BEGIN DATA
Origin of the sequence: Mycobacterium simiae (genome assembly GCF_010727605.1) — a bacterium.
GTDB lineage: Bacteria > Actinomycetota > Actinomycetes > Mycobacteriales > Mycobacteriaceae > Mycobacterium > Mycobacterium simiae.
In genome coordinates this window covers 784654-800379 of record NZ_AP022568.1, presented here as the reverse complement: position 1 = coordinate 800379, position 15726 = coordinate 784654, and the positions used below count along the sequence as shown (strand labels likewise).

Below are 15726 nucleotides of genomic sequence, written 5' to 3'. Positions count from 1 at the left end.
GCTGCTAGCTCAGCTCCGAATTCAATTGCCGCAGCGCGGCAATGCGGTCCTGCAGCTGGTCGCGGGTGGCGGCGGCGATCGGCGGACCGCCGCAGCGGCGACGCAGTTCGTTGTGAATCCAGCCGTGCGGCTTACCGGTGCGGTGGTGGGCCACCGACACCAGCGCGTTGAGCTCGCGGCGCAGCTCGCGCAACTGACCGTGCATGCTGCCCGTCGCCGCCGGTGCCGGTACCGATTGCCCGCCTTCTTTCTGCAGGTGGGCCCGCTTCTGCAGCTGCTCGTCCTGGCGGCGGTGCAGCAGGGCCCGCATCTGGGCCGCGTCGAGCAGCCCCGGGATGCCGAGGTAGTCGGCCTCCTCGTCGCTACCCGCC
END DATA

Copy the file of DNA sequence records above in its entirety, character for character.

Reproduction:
Origin of the sequence: Mycobacterium simiae (genome assembly GCF_010727605.1) — a bacterium.
GTDB lineage: Bacteria > Actinomycetota > Actinomycetes > Mycobacteriales > Mycobacteriaceae > Mycobacterium > Mycobacterium simiae.
In genome coordinates this window covers 784654-800379 of record NZ_AP022568.1, presented here as the reverse complement: position 1 = coordinate 800379, position 15726 = coordinate 784654, and the positions used below count along the sequence as shown (strand labels likewise).

Below are 15726 nucleotides of genomic sequence, written 5' to 3'. Positions count from 1 at the left end.
GCTGCTAGCTCAGCTCCGAATTCAATTGCCGCAGCGCGGCAATGCGGTCCTGCAGCTGGTCGCGGGTGGCGGCGGCGATCGGCGGACCGCCGCAGCGGCGACGCAGTTCGTTGTGAATCCAGCCGTGCGGCTTACCGGTGCGGTGGTGGGCCACCGACACCAGCGCGTTGAGCTCGCGGCGCAGCTCGCGCAACTGACCGTGCATGCTGCCCGTCGCCGCCGGTGCCGGTACCGATTGCCCGCCTTCTTTCTGCAGGTGGGCCCGCTTCTGCAGCTGCTCGTCCTGGCGGCGGTGCAGCAGGGCCCGCATCTGGGCCGCGTCGAGCAGCCCCGGGATGCCGAGGTAGTCGGCCTCCTCGTCGCTACCCGCC